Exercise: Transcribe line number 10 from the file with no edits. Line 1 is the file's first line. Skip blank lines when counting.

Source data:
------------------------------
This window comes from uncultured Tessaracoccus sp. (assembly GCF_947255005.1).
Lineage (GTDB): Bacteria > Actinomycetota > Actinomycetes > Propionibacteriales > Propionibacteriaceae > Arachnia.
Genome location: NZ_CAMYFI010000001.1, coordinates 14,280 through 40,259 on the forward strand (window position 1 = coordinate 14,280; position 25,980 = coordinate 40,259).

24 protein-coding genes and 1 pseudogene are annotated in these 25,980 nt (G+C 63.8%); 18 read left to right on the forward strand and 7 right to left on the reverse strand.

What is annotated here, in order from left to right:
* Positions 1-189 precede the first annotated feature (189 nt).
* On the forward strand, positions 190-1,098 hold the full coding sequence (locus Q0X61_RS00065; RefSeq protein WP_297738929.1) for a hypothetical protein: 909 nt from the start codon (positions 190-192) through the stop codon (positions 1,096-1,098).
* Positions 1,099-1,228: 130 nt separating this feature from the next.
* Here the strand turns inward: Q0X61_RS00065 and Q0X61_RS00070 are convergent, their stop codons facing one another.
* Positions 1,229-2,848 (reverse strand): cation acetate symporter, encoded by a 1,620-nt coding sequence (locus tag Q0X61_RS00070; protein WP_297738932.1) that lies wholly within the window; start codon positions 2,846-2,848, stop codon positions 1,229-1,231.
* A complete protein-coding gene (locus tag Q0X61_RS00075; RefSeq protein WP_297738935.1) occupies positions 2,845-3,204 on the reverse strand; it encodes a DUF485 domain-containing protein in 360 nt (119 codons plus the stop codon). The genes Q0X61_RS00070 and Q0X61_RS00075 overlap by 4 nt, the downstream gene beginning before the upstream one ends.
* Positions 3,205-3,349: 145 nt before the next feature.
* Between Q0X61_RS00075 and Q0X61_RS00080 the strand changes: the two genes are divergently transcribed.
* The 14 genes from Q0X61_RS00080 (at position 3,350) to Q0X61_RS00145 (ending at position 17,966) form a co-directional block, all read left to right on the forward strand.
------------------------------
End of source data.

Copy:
* Positions 1,229-2,848 (reverse strand): cation acetate symporter, encoded by a 1,620-nt coding sequence (locus tag Q0X61_RS00070; protein WP_297738932.1) that lies wholly within the window; start codon positions 2,846-2,848, stop codon positions 1,229-1,231.